For Google Maps, winter is coming. Potentially.
As you’ve undoubtedly seen by now, with the upcoming iOS 6 software, Apple intends to replace the Google Maps aspect of their default Maps application with their own, in-house version. Mark Gurman of 9to5 Mac was the first to report this news, and dives into more of the detail behind it, including the 3D aspect. John Paczkowski of AllThingsD confirmed the change. And after talking to my own source, I can beat the dead horse in confirming the switch.
I’ve also heard a little bit more. First of all, iOS 6, which is expected to be shown off in developer preview form at WWDC in June, is internally codenamed “Sundance”. Second, while Paczkowski’s source said the new maps functionality will “blow your head off”, I’ve been told that’s a bit of hyperbole (you think?). Specifically, while the 3D functionality is cool, it’s also not something people are going to use regularly. Think of it like Google Street View — cool, but how often do you actually use it when compared to the regular Google Maps product? (Having said that, I still expect Apple’s 3D maps to be cooler than Google Street View.)
More interesting to me is the implication of this switch. Let’s assume that alongside this change, Apple will also be replacing the default hooks in the iOS SDK that currently use Google Maps. This is a big deal for third party developers. While some choose to use other maps APIs (like Bing Maps, for example), the vast majority go with Google Maps because it’s baked right in and easy to hook up.
If that changes…
Consider Foursquare. They recently made headlines when they switched away from Google Maps on their website. At the same time, they made a point of saying they weren’t switching away from Google Maps on their mobile applications (where maps are obviously the most important). Why not? Again, because Google Maps are standard in both the iOS and Android SDKs. More importantly, unlike with the web, developers aren’t charged to use these maps on mobile. At least not yet.
Google recently made the change to start charging high volume customers of the Google Maps API on the web. Hence, the Foursquare switch, and several others larger customers are now either switching or considering switching. My guess would be that because of iOS, Apple may be the largest user of the Google Maps API right now. It’s not clear if Google charges Apple for this or not. Or if they’re about to start, as they have with other third-parties.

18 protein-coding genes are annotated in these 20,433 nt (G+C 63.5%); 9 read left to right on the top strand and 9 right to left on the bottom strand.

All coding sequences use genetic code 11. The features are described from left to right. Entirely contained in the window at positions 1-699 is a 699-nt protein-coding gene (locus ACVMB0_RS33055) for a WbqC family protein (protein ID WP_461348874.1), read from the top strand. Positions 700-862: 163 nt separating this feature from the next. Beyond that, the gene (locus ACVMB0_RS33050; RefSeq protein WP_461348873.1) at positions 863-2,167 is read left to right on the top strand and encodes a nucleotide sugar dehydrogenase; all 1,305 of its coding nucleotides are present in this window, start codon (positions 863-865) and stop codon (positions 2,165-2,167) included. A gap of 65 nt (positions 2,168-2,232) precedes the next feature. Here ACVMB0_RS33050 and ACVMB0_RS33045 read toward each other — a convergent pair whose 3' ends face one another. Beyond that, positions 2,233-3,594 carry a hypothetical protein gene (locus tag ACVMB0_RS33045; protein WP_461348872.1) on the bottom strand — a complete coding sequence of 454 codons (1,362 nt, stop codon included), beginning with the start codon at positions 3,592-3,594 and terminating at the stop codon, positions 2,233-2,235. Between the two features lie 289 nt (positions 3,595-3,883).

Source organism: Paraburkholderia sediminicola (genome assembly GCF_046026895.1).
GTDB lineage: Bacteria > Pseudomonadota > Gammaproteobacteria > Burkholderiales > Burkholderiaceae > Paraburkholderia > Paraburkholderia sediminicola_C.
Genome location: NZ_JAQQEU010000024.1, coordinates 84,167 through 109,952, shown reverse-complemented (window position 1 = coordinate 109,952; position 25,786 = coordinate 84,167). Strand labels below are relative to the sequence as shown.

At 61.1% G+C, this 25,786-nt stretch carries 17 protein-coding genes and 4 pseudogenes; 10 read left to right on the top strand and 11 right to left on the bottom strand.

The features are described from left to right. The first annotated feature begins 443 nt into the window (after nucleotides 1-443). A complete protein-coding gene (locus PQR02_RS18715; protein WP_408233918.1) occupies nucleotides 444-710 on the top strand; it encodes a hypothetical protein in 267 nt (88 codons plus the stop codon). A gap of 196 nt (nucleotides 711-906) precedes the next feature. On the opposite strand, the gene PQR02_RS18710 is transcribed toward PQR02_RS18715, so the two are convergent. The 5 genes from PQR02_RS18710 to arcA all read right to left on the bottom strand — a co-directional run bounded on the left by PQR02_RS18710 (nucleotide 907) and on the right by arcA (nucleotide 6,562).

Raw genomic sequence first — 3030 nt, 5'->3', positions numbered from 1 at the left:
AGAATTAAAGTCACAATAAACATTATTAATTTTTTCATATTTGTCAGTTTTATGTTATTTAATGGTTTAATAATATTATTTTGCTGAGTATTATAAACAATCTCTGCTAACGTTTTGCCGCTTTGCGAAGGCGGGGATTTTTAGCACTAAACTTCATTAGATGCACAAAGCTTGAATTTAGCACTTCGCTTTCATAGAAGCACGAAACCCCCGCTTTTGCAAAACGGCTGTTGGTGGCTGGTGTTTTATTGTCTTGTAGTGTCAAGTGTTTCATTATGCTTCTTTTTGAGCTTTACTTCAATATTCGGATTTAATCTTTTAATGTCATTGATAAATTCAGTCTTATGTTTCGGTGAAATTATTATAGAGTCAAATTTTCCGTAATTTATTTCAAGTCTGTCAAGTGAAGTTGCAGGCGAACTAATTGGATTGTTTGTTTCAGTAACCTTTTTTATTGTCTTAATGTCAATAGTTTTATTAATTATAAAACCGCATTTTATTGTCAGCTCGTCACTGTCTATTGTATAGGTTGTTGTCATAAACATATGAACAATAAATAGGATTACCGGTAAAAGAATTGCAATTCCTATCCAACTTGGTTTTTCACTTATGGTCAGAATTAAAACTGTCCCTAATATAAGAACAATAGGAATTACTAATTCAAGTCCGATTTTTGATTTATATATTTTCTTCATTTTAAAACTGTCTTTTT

But it doesn’t matter. Apple can afford any charge Google throws their way, and would undoubtedly pay it if they thought it was worth it to ensure iOS remains the best mobile platform out there. This move away from Google Maps is more about controlling essential technology, as John Gruber points out today.
But the side effect of such a switch could seriously harm Google Maps as the de-facto mapping service. Again, because of their very nature, maps are most vital for mobile usage. And if Apple not only pulls iOS out, but takes millions of developers with them, Google Maps could suddenly go from behemoth to vulnerable. (Which makes their decision to start charging large customers all the more dumbfounding — this cannot be a huge source of revenue for Google, no matter the scale.)
Of course, Apple will have to ensure that their mapping product is flawless, or developers will choose to go with Google Maps anyway (assuming that’s still an option — even if it’s slightly more complicated). But given what’s now leaking out about the product, it would seem that after years of work, Apple is finally ready to take on the mapping challenge. And this may be even more problematic for Google than it seems on the surface.
As a quick aside, while there’s not much other iOS 6 information floating around out there right now, there have been whispers backing up Gruber’s assertion that Siri APIs are another possibility. There have also been whispers about Siri for iPad finally coming. Specifically, I’ve been led to believe it’s more of a UI issue than anything else. After all, Apple is using the technology for the Dictation functionality found on the new iPad. They’ve just been working on what Siri for iPad will look like, I’ve been led to believe.
As we’ve seen the past few days, new iCloud functionality should be a key part of iOS 6 as well. And more deep ties into the forthcoming OS X Mountain Lion should be revealed.
There is also some chatter about iTunes 11. It has been a not-so-well-kept secret that Apple has been trying to completely re-write the software for a long time. There have been several false starts and scrapping of projects. It’s believed (but far from confirmed) that Apple may be zeroing in on the major revamp they’re after. And a part of that may be both Apple and the labels warming to a full-on Spotify competitor…
Pure speculation at this point, but fun speculation.
[image: 20th Century Fox]
Started by Steve Jobs, Steve Wozniak, and Ronald Wayne, Apple has expanded from computers to consumer electronics over the last 30 years, officially changing their name from Apple Computer, Inc. to Apple, Inc. in January 2007. Among the key offerings from Apple’s product line are: Pro line laptops (MacBook Pro) and desktops (Mac Pro), consumer line laptops (MacBook Air) and desktops (iMac), servers (Xserve), Apple TV, the Mac OS X and Mac OS X Server operating systems, the iPod, the...